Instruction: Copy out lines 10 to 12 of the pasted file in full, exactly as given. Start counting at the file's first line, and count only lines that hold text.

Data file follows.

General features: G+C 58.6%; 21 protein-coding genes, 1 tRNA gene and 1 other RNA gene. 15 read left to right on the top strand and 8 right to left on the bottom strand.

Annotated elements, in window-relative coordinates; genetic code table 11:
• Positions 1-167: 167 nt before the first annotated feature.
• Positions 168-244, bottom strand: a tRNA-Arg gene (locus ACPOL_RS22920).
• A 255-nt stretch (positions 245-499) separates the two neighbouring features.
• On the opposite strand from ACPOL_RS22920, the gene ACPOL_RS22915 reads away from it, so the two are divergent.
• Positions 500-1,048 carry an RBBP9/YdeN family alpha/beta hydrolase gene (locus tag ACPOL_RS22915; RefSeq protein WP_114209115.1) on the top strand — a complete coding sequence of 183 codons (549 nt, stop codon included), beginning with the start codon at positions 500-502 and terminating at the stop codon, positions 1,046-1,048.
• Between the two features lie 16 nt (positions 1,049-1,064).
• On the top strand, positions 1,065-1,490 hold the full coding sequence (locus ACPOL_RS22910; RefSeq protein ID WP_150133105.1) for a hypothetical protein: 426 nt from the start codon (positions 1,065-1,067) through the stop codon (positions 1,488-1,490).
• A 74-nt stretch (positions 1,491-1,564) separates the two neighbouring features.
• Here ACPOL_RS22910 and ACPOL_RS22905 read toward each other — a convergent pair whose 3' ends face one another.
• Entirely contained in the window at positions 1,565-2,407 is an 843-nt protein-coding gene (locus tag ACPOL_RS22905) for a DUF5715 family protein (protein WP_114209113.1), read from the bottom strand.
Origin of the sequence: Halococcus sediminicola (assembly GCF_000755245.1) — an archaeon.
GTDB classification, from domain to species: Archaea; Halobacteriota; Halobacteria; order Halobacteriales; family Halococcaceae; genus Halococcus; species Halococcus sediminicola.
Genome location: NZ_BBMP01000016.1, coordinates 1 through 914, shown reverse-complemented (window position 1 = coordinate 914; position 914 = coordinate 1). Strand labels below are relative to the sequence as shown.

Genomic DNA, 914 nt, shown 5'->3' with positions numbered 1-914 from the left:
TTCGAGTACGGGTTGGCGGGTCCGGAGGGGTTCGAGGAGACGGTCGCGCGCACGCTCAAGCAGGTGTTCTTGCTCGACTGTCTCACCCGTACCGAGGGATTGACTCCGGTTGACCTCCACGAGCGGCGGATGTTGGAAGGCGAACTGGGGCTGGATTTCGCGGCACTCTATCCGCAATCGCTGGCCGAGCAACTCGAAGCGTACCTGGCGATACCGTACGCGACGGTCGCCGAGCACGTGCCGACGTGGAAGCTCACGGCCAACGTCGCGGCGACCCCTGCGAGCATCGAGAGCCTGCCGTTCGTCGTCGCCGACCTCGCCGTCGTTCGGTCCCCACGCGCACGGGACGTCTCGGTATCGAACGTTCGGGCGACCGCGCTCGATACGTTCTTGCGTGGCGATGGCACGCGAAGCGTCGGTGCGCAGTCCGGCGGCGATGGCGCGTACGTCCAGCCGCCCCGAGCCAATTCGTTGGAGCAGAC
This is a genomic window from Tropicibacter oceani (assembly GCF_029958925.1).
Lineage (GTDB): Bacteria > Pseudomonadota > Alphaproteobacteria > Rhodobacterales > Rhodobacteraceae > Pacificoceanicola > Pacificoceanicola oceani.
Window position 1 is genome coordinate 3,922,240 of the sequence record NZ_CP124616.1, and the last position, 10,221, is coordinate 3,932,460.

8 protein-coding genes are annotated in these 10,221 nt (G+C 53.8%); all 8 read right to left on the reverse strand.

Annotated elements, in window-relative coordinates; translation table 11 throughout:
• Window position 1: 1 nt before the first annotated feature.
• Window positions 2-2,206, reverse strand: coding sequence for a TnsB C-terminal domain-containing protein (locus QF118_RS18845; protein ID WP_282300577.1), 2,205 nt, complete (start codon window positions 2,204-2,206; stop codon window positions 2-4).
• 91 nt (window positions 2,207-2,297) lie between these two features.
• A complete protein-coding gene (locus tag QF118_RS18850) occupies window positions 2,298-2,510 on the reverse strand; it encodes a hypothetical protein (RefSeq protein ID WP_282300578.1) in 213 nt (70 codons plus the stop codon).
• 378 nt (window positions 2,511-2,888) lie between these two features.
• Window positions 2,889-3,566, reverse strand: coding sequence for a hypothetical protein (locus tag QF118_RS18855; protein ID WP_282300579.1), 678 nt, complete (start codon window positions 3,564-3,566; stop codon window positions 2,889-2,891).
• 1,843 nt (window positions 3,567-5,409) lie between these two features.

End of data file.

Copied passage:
• A 74-nt stretch (positions 1,491-1,564) separates the two neighbouring features.
• Here ACPOL_RS22910 and ACPOL_RS22905 read toward each other — a convergent pair whose 3' ends face one another.
• Entirely contained in the window at positions 1,565-2,407 is an 843-nt protein-coding gene (locus tag ACPOL_RS22905) for a DUF5715 family protein (protein WP_114209113.1), read from the bottom strand.